Dance Review

In Paris, Benjamin Millepied Rises to the Occasion

Benjamin Millepied’s new production of ‘‘Daphnis et Chloé’’ at the Opéra Bastille in Paris.
Credit...Agathe Poupeney/Opéra National de Paris

PARIS — A scenario: a young and unlikely outsider is picked to run one of the world’s great ballet companies. But before he takes over, and under the watchful and perhaps not entirely friendly eyes of the local press and the outgoing leadership, he must create a major work for the company he will run.

Perhaps just a little pressure then for Benjamin Millepied, the French-born, former New York City Ballet principal who will become the director of the Paris Opera Ballet on Nov. 1. His new “Daphnis et Chloé,” which opened on Saturday night at the Opéra Bastille, was commissioned by the Ballet’s current director, Brigitte Lefèvre, long before he was a contender for the position. Even if Mr. Millepied, who has created two previous works at the Opera, wasn’t the director-in-waiting, the task would not have been an easy one.

The ballet dates from the early years of the Ballets Russes, with a ravishing, ground-breaking score by Ravel, commissioned by Diaghilev. It was choreographed for Vaslav Nijinsky and Tamara Karsavina in 1912 by Michel Fokine, who had initially proposed the ballet to the Imperial Theater in St. Petersburg as a vehicle for the reforms he wanted to effect in classical dance: the suppression of pantomime and distinct “numbers” in favor of a unified vision of music, dance and art.

A number of choreographers have tried the ballet since. With the exception of Frederick Ashton’s 1951 version, there have been few successes.

Against the odds, Mr. Millepied has one too. His “Daphnis et Chloé,” with décor by the French artist Daniel Buren, is that rarest of creatures: a new classical ballet that feels contemporary, not because it imposes a bit of extraneous modernity (some electronic music; a little talking), but because of the sensibilities of its creators. Ravel’s shimmering score, Mr. Buren’s restrained, color-infused geometric forms that hover over the stage, Madjid Hakimi’s poetic, opalescent lighting and Mr. Millepied’s pared-down, fluid choreography, beautifully danced, combine to produce a work that realizes Fokine’s century-old wishes.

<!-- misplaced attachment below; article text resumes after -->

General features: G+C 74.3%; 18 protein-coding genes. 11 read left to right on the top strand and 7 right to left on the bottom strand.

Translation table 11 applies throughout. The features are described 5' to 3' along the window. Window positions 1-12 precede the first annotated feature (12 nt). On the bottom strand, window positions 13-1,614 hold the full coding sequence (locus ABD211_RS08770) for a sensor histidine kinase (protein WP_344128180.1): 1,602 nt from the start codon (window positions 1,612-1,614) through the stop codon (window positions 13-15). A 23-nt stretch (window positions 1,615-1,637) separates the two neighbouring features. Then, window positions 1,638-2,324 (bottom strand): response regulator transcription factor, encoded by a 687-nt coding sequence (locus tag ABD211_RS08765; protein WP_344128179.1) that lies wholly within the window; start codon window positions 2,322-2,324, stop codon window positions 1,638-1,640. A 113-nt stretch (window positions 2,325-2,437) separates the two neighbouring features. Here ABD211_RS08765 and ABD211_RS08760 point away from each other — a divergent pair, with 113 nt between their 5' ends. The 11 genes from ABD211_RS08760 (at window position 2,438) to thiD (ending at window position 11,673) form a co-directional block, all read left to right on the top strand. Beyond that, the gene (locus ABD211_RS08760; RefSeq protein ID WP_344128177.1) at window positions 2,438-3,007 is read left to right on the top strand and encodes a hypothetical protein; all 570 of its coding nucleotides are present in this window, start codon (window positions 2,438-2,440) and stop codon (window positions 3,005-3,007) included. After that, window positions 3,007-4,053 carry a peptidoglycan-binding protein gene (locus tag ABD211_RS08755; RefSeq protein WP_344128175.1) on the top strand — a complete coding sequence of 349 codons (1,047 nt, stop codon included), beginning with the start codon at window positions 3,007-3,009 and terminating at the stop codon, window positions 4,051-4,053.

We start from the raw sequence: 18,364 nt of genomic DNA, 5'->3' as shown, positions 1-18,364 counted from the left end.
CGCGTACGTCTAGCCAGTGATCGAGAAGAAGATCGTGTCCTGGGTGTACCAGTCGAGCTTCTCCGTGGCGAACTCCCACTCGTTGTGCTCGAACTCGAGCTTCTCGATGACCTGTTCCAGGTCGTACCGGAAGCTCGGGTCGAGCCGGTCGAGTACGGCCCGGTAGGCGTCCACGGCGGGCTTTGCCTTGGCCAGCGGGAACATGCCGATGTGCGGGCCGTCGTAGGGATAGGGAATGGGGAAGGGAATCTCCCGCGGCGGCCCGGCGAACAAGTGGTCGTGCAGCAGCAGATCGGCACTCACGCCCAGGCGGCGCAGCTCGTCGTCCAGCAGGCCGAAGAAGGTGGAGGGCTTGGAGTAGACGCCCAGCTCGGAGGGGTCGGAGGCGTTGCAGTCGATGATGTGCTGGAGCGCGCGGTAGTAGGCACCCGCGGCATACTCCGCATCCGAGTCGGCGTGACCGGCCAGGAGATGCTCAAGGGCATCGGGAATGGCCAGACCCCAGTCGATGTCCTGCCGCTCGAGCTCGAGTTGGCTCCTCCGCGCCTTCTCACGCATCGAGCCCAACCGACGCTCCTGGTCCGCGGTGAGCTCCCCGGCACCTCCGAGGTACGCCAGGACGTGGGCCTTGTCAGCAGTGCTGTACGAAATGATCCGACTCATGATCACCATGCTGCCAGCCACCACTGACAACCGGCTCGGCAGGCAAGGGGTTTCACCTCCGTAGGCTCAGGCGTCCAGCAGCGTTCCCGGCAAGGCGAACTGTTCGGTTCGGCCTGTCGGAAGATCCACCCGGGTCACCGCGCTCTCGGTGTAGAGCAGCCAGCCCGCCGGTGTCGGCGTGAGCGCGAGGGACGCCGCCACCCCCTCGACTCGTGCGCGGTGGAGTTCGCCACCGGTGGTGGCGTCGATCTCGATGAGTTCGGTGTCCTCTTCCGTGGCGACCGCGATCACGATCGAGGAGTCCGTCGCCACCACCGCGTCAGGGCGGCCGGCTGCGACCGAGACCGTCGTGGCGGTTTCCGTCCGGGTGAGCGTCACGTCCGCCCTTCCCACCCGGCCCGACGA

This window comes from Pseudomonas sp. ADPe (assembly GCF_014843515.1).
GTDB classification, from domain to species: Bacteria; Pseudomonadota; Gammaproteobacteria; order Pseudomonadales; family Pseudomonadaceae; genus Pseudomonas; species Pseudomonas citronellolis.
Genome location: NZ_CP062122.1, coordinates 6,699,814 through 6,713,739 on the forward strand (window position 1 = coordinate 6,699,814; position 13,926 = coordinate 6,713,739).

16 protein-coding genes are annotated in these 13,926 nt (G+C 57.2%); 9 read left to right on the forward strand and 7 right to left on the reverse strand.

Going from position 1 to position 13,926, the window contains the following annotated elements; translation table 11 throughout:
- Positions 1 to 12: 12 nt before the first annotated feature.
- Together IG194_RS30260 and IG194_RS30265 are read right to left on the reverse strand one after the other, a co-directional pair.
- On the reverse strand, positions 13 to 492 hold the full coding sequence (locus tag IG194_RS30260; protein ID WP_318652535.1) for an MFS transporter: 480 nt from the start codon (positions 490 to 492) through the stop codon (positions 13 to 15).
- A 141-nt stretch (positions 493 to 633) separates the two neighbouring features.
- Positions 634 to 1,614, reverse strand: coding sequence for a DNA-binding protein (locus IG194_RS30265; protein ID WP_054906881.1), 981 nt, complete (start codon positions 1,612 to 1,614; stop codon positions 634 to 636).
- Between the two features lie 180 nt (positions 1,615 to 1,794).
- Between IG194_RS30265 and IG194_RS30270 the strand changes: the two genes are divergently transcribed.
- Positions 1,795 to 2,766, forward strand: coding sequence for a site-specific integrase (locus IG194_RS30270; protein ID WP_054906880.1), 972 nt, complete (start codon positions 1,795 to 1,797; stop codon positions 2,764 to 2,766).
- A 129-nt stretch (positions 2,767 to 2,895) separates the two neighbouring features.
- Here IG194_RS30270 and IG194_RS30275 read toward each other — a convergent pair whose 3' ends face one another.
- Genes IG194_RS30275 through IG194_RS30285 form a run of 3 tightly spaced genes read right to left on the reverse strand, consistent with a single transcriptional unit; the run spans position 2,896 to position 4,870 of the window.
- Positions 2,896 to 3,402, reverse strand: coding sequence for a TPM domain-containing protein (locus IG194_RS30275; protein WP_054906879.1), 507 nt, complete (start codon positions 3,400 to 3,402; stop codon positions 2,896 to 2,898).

The slim story of “Daphnis” is based on the writings of the 2nd-century Greek writer Longus, recounting the overcoming of obstacles set in the way of two young lovers. Their fidelity is tested and pirates abduct Chloé, who must be rescued by divine intervention before love and order can be restored.

Mr. Millepied and Mr. Buren have taken a nonliteral approach. There are no grottos and statues of nymphs, no explicit worship of the god Pan or re-enactment of his love for Syrinx. Neither is there overt allusion to the Grecian setting of the tale. A Greece of the imagination is nonetheless evoked by the lighting, which creates dawns, dusks and skies of glowing beauty, by the pale, simply draped dresses (by Holly Hynes), and by the starkness of the stage. It is empty of décor except for huge translucent shapes — a circle, a diamond, a rectangle, a square, each a different color — that float slowly up and down or across the space, evoking mood and musical coloration.

Each shape is bordered by black and white stripes, a signature motif for Mr. Buren, who uses these also for a striped front drop that creates a slightly ominous hallucinatory effect, colluding wonderfully with the wordless chorus of the music’s opening moments.

Credit...Agathe Poupeney/Opéra National de Paris